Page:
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Unlocking Secrets Behind Artwork, Artifacts with Headwall Hyperspectral Imaging

The conservators at the Museum of Fine Arts in Boston (MFA) and the application engineering team at Headwall Photonics collaborated on a hyperspectral project to analyze some of the world 's most treasured paintings, artifacts, and documents.
Mayan vase at Boston Museum of Fine Arts

Museum of Fine Arts Boston Takes a New View on its Priceless Antiquities


Fitchburg, MA, November 7, 2013 ‚- The conservators at the Museum of Fine Arts in Boston (MFA) and the application engineering team at Headwall Photonics collaborated on a hyperspectral project to analyze some of the world’s most treasured paintings, artifacts, and documents. Utilizing Headwall’s large-format Hyperspec® Scanning System which is specifically designed for museums and libraries, artwork and antiquities were scanned with Hyperspec® sensors for both the VNIR (Visible – Near-Infrared) and SWIR (Short-Wave Infrared) spectral ranges. The benefit of using dual sensors is that a particular artifact or document can be thoroughly scanned across the VNIR and SWIR range, yielding a wealth of valuable and never-before-seen spectral information relative to pigments, inks, materials, and features. Classifying this spectral data gives collection-care experts around the world new insight into the valuable assets they manage.

Mayan vase at Boston Museum of Fine Arts

Matthew Siegal, Chair of Conservation and Collections Management at the MFA, indicated that “hyperspectral collaboration with Headwall yielded a wealth of information; additionally, the research team jointly worked to establish the necessary work procedures and protocols to protect the historical artifacts throughout the scanning process.”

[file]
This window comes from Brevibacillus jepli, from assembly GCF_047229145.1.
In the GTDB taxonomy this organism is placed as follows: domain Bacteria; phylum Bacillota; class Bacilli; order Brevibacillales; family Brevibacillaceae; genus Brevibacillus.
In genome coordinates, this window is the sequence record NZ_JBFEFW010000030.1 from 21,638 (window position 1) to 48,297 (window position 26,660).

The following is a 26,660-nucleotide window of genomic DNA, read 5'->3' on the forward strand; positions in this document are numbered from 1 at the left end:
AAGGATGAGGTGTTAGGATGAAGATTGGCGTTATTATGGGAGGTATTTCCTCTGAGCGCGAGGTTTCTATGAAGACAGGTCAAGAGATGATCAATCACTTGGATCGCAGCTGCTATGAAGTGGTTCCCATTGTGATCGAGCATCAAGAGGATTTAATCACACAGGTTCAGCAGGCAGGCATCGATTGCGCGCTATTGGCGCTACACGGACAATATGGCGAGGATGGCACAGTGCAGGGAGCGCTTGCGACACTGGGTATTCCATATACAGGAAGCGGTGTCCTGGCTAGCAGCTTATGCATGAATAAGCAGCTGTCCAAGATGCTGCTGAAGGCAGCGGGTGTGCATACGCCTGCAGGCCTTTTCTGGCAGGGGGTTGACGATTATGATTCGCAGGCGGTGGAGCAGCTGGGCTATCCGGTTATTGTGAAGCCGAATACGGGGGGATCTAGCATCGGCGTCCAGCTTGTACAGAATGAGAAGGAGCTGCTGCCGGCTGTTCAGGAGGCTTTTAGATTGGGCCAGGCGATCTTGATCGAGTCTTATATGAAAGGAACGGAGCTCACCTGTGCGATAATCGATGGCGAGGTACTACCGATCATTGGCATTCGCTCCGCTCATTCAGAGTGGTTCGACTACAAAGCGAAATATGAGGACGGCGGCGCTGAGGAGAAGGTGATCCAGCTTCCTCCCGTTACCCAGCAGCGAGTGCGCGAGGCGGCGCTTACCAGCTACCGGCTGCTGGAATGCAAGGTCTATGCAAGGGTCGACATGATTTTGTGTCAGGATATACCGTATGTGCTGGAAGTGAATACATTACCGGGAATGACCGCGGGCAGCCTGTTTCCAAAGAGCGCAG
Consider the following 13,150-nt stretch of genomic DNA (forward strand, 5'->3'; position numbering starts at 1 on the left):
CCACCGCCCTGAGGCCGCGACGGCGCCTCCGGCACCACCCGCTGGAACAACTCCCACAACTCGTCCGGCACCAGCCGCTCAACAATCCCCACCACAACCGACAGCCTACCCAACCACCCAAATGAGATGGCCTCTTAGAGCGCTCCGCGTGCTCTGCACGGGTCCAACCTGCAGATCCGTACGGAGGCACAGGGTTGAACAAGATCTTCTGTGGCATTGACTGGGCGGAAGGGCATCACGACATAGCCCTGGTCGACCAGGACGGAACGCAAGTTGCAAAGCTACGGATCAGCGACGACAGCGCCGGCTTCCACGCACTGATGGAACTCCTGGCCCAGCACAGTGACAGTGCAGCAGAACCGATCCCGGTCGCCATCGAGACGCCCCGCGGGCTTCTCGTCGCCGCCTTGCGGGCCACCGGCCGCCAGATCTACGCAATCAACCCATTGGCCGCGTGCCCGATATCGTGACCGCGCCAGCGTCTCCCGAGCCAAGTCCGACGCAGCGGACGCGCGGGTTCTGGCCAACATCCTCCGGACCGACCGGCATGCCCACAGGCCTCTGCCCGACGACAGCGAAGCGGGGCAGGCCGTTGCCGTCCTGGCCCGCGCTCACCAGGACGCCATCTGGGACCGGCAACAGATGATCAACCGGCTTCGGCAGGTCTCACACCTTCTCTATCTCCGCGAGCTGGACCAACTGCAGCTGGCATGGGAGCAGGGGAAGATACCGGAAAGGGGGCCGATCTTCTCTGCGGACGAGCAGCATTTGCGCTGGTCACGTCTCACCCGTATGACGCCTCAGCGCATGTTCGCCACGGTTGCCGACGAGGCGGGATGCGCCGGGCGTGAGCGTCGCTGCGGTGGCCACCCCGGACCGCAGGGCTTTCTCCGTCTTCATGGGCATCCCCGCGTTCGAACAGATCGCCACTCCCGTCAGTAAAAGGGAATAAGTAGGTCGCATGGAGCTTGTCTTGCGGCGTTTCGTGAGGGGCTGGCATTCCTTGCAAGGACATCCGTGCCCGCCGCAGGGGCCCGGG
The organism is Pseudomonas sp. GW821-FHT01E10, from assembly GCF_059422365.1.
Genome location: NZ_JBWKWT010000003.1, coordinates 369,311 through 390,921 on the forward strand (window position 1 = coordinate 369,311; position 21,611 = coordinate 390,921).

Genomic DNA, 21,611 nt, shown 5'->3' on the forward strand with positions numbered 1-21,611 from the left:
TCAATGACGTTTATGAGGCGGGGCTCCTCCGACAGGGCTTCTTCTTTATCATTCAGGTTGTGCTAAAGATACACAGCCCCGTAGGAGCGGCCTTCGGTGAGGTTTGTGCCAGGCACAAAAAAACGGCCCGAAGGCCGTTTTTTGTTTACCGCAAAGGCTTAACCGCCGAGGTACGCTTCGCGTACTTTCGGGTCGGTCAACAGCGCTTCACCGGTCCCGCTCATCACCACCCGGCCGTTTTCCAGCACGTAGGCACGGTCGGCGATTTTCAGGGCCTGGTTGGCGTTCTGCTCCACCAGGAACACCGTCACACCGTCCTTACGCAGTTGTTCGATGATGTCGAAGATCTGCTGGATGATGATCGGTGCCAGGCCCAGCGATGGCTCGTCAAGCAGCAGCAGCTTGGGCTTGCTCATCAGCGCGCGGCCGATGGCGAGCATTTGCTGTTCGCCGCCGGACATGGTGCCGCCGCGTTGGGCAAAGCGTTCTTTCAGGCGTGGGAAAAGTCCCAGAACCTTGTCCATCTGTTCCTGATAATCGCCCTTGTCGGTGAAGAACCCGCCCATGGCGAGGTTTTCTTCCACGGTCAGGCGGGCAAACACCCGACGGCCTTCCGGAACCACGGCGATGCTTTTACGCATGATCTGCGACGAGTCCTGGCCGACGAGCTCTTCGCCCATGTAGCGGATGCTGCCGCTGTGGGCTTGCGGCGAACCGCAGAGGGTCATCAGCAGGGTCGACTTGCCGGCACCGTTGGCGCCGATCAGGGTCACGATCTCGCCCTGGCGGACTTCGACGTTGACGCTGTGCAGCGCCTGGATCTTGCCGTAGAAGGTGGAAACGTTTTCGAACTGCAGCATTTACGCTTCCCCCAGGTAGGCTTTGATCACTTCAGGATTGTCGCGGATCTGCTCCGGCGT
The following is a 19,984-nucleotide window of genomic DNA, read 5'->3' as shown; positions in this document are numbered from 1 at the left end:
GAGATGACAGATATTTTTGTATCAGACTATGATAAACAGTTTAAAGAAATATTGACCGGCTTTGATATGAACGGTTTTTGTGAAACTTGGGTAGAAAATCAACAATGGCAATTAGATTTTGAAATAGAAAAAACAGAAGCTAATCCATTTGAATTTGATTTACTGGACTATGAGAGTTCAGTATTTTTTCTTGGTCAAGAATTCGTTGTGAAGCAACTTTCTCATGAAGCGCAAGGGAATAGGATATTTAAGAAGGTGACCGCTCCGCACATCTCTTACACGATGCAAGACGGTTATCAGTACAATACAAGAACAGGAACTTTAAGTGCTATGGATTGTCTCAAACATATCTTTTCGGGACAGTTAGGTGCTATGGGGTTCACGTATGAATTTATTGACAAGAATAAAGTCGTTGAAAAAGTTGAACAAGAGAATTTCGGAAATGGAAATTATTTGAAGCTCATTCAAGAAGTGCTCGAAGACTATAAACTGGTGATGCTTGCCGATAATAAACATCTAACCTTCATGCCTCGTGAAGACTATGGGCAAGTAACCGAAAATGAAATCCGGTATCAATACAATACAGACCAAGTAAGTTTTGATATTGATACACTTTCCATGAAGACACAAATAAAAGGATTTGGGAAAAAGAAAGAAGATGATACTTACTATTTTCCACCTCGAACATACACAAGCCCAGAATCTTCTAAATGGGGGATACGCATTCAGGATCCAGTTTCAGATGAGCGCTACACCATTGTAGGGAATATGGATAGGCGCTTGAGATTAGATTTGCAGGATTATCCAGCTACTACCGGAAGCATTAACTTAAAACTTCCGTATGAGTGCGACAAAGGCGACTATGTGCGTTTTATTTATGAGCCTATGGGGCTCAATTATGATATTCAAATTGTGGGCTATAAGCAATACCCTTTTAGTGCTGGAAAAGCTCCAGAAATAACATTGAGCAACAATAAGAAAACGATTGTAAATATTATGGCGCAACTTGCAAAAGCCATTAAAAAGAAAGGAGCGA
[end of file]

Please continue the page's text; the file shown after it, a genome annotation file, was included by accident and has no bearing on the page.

“For the purpose of cultural preservation, hyperspectral imaging is an invaluable tool that offers conservators the ability to analyze and assess the current state of the historical objects over time,” said Headwall Engineering Director, Peter Clemens. “Additionally, there is a wealth of new research information on these historical objects that becomes uncovered through the use of these spectral imaging techniques.” With both vertical and horizontal scanning system orientations possible, and the use of non-destructive illumination, conservators utilize hyperspectral imaging to provide additional analysis of artifacts and antiquities that may hold answers to long-held secrets and cultural insights.


During the project collaboration with Boston’s MFA conservators, the Headwall engineers scanned a wide range of objects including famous paintings, a Mayan vase, wood block prints, a chessboard, and a marble relief sculpture. Hyperspectral sensing is applicable not just for flat art such as paintings and documents, but for pottery and other artifacts as well. Scanning of an important Mayan vase yielded the presence of cracks never before seen allowing for better preservation steps for the valuable piece.

About The Museum of Fine Arts Boston

The original MFA opened its doors to the public on July 4, 1876, the nation’s centennial. Built in Copley Square, the MFA was then home to 5,600 works of art. Over the next several years, the collection and number of visitors grew exponentially, and in 1909 the Museum moved to its current home on Huntington Avenue.

Today the MFA is one of the most comprehensive art museums in the world; the collection encompasses nearly 450,000 works of art. The MFA welcomes more than one million visitors each year to experience art from ancient Egyptian to contemporary, special exhibitions, and innovative educational programs.

For information contact:

Museum of Fine Arts, Boston
Avenue of the Arts
465 Huntington Avenue
Boston, Massachusetts 02115
General Information: 617-267-9300